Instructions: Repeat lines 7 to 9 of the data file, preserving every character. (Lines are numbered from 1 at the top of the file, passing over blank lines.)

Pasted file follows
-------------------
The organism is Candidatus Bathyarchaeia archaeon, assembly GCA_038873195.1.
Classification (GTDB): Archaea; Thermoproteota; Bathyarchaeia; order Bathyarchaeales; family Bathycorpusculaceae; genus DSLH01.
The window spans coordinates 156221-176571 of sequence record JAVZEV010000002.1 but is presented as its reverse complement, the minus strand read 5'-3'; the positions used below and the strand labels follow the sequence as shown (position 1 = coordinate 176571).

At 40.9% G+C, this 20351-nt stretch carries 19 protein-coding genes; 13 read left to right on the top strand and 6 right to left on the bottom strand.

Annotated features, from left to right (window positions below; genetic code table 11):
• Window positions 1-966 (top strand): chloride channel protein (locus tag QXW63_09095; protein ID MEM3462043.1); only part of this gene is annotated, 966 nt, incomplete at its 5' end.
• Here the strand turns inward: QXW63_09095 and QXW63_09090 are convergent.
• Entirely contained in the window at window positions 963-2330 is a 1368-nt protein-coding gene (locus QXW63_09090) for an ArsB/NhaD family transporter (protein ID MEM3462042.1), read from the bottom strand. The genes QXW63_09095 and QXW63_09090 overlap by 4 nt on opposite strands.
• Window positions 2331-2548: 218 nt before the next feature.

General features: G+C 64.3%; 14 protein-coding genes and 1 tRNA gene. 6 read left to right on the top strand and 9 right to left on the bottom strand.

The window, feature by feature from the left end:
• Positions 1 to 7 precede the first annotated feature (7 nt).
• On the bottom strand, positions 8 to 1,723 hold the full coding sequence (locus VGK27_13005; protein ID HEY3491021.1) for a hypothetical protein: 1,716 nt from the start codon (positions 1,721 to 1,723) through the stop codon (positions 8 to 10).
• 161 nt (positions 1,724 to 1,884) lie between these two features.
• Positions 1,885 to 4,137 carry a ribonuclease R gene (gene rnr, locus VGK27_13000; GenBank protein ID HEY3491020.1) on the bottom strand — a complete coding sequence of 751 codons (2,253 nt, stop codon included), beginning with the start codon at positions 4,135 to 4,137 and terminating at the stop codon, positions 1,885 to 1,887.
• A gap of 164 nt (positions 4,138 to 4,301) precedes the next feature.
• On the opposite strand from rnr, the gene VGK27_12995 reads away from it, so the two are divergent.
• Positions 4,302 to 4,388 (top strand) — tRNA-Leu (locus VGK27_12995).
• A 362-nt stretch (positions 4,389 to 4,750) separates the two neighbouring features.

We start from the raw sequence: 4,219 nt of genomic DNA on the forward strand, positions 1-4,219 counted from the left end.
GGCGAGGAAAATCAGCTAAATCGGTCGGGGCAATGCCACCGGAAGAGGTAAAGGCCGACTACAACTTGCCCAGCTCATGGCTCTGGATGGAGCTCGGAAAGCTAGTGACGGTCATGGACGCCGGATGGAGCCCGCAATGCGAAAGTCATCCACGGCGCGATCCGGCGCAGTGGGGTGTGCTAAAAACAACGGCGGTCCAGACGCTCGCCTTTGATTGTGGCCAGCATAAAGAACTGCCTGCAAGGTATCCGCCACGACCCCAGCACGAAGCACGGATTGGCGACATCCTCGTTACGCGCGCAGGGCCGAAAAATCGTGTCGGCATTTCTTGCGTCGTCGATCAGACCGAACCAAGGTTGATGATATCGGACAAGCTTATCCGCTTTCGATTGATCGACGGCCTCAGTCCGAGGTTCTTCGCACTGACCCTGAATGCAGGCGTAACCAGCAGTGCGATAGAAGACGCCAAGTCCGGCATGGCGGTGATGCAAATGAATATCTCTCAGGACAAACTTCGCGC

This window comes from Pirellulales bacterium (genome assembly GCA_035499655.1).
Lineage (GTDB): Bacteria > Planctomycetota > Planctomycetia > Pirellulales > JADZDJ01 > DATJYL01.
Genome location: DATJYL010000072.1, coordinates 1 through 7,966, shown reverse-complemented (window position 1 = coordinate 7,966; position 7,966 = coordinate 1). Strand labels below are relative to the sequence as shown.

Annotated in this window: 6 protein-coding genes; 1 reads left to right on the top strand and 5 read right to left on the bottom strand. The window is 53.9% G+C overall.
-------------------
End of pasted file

• Here the strand turns inward: QXW63_09095 and QXW63_09090 are convergent.
• Entirely contained in the window at window positions 963-2330 is a 1368-nt protein-coding gene (locus QXW63_09090) for an ArsB/NhaD family transporter (protein ID MEM3462042.1), read from the bottom strand. The genes QXW63_09095 and QXW63_09090 overlap by 4 nt on opposite strands.
• Window positions 2331-2548: 218 nt before the next feature.